Early science fiction series for ATV produced by Sydney Newman, the man who would eventually deliver the longest running TV science fiction series of all time; Doctor Who.
Made for Sunday afternoon family viewing, Target Luna placed a small group of youngsters in the central roles among a group of adults and made them the heroes of the piece. It was a well established format that would remain a staple of all Children's television drama series for years to come. Written by Malcolm Hulke and Eric Paice, the scene was set on a rocket isle off Scotland (though the open-air sequences were filmed off the Essex coast). Professor Wedgwood (David Markham) is ready to send the first man to the moon. This being 1960s children's fiction, the Prof is joined (of course) for the Easter holiday's by his three offspring; Valerie (17-year old Sylvia Davies), Geoff (future Doctor Who traveling companion Michael Craze, also 17) and Jimmy (Michael Hammond, 13). Jimmy's pet hamster, Hamlet, also has a big share in the adventures.
The children arrive just as the planned project goes horribly wrong and the sole astronaut (Wiliam Ingram) falls ill. With the island cut off by heavy seas the professor's children cannot go home to London and instead are given a guided tour of the entire secret establishment! A computer operator, played by Deborah Standford, shows them round the rocket station and the controls are explained to them. Then Jimmy gets lost in the control room in a maze of dials and flashing light panels, and accidently sets off the alarm which launches him into space. That is the start of the drama in outer space that has the world holding its breath.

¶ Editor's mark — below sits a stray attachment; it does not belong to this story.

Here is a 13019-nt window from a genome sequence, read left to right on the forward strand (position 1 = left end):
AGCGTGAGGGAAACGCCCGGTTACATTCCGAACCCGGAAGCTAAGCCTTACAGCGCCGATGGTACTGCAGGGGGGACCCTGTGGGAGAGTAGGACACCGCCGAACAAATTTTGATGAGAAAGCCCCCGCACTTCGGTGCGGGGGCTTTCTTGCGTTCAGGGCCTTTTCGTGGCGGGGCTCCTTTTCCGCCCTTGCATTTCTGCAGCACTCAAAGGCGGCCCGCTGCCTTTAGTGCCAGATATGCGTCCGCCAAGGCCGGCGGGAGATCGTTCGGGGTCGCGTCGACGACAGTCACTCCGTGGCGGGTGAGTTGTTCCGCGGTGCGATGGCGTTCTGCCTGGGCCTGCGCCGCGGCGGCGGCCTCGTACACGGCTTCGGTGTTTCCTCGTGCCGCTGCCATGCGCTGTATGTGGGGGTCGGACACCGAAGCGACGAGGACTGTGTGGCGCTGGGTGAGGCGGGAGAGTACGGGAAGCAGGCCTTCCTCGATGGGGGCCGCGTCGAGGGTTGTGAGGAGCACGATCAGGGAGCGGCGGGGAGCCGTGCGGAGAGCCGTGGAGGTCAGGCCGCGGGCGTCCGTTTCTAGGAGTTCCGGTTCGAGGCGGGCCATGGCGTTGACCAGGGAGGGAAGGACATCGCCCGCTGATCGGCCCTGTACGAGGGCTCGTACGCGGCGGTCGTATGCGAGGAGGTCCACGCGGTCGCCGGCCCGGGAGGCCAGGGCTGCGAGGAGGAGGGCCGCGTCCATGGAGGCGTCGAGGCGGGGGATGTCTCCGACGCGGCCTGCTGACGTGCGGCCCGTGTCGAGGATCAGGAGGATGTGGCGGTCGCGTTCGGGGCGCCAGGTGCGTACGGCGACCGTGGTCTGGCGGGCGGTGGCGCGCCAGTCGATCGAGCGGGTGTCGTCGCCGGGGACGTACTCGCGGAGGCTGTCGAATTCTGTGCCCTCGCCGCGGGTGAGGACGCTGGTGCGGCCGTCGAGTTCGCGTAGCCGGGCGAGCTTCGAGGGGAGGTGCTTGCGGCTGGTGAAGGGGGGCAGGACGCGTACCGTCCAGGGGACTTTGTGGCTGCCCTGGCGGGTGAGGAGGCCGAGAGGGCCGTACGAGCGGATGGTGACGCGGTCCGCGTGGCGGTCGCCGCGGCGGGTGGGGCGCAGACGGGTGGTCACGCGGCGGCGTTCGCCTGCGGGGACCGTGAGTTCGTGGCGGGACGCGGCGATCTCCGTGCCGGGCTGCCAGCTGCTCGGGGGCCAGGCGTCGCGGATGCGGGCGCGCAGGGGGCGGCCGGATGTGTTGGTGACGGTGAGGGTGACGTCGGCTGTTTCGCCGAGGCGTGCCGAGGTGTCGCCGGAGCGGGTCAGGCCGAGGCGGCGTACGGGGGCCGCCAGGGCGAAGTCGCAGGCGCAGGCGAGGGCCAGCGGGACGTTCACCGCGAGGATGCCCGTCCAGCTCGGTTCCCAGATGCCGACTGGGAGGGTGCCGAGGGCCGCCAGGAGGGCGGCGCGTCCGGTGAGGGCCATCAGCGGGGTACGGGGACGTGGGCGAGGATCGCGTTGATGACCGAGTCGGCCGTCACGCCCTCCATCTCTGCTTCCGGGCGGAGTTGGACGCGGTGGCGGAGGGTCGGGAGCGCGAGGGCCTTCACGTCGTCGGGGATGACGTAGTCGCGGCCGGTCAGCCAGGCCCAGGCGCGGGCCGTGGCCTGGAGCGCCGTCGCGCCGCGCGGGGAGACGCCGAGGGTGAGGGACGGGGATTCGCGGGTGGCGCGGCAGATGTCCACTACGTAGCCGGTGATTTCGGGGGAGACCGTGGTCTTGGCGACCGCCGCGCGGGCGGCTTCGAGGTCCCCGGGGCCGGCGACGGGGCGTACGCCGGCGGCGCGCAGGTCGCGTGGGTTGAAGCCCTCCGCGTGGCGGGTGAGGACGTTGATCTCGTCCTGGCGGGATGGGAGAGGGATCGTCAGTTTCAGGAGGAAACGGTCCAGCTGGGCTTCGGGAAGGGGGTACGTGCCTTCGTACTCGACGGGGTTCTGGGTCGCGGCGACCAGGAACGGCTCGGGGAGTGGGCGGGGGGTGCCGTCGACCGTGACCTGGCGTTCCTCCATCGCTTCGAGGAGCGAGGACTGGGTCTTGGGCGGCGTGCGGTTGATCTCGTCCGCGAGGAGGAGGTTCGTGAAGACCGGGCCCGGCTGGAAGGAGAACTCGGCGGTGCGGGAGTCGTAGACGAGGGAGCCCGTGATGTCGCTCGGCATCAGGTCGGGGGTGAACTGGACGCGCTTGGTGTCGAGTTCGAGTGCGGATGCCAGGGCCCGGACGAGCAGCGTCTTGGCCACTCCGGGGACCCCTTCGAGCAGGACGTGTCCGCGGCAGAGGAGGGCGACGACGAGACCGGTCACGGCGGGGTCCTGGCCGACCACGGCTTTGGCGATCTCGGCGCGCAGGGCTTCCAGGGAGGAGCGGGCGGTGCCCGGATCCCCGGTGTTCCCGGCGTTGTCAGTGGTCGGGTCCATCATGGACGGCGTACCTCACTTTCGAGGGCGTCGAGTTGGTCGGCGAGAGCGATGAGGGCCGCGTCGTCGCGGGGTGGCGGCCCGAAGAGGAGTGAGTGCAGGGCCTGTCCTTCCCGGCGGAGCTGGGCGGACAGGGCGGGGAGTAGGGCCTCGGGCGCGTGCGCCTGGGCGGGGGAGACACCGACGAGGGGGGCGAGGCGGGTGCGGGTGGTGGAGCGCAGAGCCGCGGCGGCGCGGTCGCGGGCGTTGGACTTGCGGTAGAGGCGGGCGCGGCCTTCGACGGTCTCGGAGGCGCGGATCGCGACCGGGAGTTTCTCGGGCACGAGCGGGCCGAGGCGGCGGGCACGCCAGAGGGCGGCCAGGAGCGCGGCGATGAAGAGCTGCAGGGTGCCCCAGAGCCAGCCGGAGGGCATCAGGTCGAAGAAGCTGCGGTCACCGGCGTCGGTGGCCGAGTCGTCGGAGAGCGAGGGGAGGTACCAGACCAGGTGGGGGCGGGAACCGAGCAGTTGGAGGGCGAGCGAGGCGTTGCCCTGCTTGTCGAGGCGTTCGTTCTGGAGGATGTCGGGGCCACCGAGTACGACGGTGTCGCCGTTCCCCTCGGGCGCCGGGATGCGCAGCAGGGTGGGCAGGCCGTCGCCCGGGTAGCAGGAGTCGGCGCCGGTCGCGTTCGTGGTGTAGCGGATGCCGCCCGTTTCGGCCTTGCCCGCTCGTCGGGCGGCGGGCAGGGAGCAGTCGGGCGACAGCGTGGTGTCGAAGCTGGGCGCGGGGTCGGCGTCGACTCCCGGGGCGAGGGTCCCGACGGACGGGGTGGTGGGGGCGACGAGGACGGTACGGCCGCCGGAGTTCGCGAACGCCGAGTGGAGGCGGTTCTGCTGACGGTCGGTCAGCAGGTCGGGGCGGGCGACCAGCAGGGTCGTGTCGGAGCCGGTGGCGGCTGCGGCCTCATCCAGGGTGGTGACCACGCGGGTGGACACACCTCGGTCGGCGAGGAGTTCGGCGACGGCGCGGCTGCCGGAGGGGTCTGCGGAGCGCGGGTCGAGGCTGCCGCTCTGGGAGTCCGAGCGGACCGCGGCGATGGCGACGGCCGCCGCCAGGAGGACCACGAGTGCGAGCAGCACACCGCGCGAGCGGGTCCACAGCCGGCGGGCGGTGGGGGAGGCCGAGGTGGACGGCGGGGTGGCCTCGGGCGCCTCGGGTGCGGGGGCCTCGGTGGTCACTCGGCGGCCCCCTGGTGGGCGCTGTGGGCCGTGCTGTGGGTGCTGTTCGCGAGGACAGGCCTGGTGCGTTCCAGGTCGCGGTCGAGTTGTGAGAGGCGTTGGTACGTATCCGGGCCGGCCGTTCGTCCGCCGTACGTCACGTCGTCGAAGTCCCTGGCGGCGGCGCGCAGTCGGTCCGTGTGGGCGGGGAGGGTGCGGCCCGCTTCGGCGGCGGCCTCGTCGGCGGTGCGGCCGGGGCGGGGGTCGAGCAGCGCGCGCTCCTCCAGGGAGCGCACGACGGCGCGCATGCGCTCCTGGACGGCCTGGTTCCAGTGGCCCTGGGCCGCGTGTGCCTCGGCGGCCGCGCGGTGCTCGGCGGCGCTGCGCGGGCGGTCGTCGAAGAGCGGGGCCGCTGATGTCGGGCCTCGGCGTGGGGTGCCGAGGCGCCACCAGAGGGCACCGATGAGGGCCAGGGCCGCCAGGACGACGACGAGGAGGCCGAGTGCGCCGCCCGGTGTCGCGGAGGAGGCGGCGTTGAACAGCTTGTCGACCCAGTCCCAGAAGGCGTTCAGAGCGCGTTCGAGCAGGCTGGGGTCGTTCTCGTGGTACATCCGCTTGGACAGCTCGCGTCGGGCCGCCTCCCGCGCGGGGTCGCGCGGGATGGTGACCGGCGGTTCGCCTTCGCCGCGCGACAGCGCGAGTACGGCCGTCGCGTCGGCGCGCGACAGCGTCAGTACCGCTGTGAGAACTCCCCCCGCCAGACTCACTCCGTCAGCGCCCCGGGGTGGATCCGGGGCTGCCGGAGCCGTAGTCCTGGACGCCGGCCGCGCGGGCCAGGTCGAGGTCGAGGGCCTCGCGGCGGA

The drama concerned itself from the point of view that getting a man into space is easy; the big problem is bringing him safely back into Earth's atmosphere. "We soon see," said Malcolm Hulke (unkowingly prophesying a scenario that would be played out for real exactly a decade later), "how the plight of one human being in an Earth-bound rocket catches the imagination of the whole world. Radar stations -Russian, American, British and others- are linked in a global effort to bring the rocket home."
The series was broadcast over six successive weekends finishing at the end of May; but it didn't end there. It proved successful enough to return (with a number of cast changes) in September as Pathfinders In Space and subsequent series under different titles (Pathfinders To Mars, Pathfinders To Venus, Plateau Of Fear, City Beneath The Sea and Secret Beneath The Sea) kept it going until 1963, by which time Sydney Newman had left ITV and was making plans to launch Doctor Who (which followed in November 1963). During the series run a number of familiar TV faces got early exposure to the viewing public, among them Frank Finlay, John Barron and Gerald Flood.
Published on February 6th, 2019. Adapted from an original TV Times article by Guy Cheviot..